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Your True Tales
January 2007
- Page 12

Phone Call from a Dry Future?
by D. F. Alves

I spent the first two decades of my life in a quiet New England town. At the far end of the town green, partially surrounded by a thick hedge, is a small bronze plaque marking the location of a time capsule buried in 1953 on the bicentennial of the town's founding. The capsule is still there, but my story concerns a two-week period when it was located in the trunk of my Cutlass Supreme.

On Thanksgiving night in the year I graduated college, a friend and I decided that when the town aldermen dedicated to capsule to "posterity," they meant us. While the satiated town drifted off to sleep, we unearthed the three-foot square riveted steel box and loaded it into my car. The capsule proved to be a tough nut to crack. We tried every tool in my father's garage before we resigned ourselves to the fact that only a blowtorch could reveal the contents of the capsule. Young as we were and unused to defeat, we fell to bickering and mutual recriminations. In the end I was stuck with the white elephant, and for lack of a better place, I decided to keep in the trunk of my car.

The next day the strange phone calls began. Oddly enough, they always came when I was alone in the house. When I picked up the receiver, a tinny, androgynous voice on the other end of the line would repeat: "Put the capsule back" or "It is very important that you put the capsule back" until I hung up. The voice talked straight through any questions I put to it, almost as though the speaker couldn't hear me.

My first thought was that the calls came from my co-conspirator, something that he steadfastly denied. Now I knew better than to take him for his word, but other circumstances made me think he was telling the truth. The phone calls were preceded by small but noticeable electrical anomalies in the house (i.e. flickering lights, poor TV and radio reception, the smell of ozone). Also - and this is difficult to put into words - the calls left me with blurry vision, muffled hearing, and a profound fatigue.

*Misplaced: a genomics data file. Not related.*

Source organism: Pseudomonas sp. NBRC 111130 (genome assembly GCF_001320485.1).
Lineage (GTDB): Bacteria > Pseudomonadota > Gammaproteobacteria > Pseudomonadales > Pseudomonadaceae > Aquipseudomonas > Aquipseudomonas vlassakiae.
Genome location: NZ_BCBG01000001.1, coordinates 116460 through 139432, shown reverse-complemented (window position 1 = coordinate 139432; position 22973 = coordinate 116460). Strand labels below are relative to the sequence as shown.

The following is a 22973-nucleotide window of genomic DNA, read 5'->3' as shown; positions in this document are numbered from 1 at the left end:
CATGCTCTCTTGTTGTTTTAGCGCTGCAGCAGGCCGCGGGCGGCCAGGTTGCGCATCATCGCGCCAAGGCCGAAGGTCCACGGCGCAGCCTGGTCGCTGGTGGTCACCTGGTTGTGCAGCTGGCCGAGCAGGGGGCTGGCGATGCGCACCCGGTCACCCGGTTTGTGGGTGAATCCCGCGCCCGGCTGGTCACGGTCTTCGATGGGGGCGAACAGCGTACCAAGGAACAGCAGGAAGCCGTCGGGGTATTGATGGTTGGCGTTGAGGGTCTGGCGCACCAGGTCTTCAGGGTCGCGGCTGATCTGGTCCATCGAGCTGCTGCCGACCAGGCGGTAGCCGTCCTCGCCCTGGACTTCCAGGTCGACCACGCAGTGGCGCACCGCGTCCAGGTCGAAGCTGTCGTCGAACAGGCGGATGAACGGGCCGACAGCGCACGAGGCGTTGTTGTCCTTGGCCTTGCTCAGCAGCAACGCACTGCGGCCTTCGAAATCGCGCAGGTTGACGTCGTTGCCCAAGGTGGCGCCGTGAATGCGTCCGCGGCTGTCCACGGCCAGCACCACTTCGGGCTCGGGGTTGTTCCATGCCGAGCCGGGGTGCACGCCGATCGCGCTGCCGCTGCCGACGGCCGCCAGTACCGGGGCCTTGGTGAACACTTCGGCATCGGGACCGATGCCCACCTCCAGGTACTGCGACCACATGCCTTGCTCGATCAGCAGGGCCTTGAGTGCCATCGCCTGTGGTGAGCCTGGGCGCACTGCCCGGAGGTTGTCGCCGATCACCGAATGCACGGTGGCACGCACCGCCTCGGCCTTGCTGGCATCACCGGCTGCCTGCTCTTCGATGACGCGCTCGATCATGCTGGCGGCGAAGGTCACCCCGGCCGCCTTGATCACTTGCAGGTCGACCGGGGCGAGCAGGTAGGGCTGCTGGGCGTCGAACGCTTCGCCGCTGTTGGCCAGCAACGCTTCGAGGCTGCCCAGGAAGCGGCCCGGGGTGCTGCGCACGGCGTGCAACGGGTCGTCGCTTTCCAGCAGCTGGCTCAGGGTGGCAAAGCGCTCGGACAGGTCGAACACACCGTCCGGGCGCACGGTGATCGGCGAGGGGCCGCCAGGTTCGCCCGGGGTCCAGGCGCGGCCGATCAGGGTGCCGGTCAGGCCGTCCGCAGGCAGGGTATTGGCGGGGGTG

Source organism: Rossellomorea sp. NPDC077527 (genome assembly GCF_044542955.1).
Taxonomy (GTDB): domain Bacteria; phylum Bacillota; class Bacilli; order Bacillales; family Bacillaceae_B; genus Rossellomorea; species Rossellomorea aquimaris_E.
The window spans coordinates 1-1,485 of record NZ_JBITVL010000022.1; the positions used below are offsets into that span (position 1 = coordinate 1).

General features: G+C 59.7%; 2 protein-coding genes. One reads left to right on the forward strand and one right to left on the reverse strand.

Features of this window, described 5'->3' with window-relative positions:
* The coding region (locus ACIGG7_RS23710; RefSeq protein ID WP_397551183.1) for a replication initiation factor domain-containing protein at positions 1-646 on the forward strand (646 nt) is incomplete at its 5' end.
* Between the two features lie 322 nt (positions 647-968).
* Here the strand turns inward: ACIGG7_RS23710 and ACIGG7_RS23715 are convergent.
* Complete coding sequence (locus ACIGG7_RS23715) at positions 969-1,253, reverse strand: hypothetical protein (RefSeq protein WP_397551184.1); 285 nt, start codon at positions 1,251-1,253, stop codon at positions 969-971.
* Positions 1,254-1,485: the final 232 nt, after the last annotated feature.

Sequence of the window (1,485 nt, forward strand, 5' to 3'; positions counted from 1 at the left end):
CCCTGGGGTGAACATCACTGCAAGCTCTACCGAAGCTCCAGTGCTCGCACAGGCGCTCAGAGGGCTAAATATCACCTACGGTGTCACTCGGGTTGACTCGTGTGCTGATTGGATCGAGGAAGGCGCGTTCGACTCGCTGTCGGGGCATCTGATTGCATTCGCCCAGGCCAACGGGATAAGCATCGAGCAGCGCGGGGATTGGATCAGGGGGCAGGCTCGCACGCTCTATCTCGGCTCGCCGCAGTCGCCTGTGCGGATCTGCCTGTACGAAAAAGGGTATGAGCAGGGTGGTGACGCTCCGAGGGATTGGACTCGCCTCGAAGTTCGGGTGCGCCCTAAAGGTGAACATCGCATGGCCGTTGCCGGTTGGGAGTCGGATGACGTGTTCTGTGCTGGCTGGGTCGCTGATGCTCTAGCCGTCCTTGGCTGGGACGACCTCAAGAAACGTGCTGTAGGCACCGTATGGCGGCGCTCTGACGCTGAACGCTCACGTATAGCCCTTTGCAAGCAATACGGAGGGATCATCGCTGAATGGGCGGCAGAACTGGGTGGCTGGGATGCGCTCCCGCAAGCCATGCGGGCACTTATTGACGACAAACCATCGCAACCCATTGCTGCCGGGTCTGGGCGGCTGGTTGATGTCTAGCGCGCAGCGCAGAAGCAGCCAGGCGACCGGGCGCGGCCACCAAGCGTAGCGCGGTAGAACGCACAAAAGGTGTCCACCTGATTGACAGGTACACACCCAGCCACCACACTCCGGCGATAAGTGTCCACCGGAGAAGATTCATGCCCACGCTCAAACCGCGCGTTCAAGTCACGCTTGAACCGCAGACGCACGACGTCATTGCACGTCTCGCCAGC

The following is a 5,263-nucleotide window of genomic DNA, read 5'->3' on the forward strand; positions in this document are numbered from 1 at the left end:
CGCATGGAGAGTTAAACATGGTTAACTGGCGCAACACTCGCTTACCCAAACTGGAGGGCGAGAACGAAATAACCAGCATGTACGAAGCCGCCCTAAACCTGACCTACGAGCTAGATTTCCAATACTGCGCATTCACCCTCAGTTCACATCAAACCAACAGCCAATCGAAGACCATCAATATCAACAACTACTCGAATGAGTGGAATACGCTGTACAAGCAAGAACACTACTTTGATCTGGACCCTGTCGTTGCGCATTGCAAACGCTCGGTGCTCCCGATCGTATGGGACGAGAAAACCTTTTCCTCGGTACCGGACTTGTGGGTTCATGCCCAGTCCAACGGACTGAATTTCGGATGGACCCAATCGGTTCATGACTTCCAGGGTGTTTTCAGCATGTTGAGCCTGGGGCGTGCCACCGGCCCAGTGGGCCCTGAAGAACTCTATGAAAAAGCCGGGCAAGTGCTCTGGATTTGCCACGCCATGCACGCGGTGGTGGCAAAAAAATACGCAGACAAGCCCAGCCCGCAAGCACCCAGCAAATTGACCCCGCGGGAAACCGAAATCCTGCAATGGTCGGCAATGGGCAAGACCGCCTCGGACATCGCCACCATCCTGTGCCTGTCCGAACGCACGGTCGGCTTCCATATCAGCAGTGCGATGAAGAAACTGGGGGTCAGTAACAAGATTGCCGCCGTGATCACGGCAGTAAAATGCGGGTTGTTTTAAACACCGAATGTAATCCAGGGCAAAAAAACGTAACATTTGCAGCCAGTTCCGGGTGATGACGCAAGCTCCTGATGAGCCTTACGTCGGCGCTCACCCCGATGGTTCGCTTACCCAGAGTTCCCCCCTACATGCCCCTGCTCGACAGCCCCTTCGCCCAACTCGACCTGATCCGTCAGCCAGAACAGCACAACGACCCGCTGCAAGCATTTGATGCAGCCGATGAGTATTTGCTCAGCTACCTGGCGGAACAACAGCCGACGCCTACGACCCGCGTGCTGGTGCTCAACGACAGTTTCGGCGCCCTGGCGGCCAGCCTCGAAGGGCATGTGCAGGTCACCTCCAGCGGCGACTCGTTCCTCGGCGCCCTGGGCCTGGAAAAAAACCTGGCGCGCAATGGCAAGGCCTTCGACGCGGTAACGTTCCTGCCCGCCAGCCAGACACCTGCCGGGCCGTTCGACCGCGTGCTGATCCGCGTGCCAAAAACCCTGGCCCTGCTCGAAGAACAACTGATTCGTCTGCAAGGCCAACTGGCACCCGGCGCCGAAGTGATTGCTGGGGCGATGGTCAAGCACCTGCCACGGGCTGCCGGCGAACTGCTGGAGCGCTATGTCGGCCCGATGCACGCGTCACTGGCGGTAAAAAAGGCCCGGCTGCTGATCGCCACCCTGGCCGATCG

The last call, the one that drove me to leave the capsule on the steps of town hall, came on a Sunday morning when my parents were away at church. For several minutes prior to the first ring, I noticed that the house seemed to become charged with electricity. My every motion seemed to yield shocks that increased in severity. When the phone rang, the TV screen flickered and dissolved into the staticky pattern that people usually call "snow." The voice was louder than usual. The whole house was humming, as if the speaker were expending massive amounts of energy to contact me. The instant before I hung up, the TV screen was beginning to resolve into a silhouette of a face.

The calls stopped abruptly after I returned the capsule. I can only imagine that someone in the future had a very important reason for wanting the capsule to remain buried. The contents, which I researched at the local library, were unremarkable enough: a Leica camera, a baseball glove, a pewter mug with an engraved image of the high school mascot, a bottle of bourbon, a laminated copy of the town charter, an assortment of vacuum-sealed seeds from the local vegetable farm, etc. Is it possible that the caller was living in a time when the earth could no longer be cultivated, when humans had forgotten how to distill alcohol?

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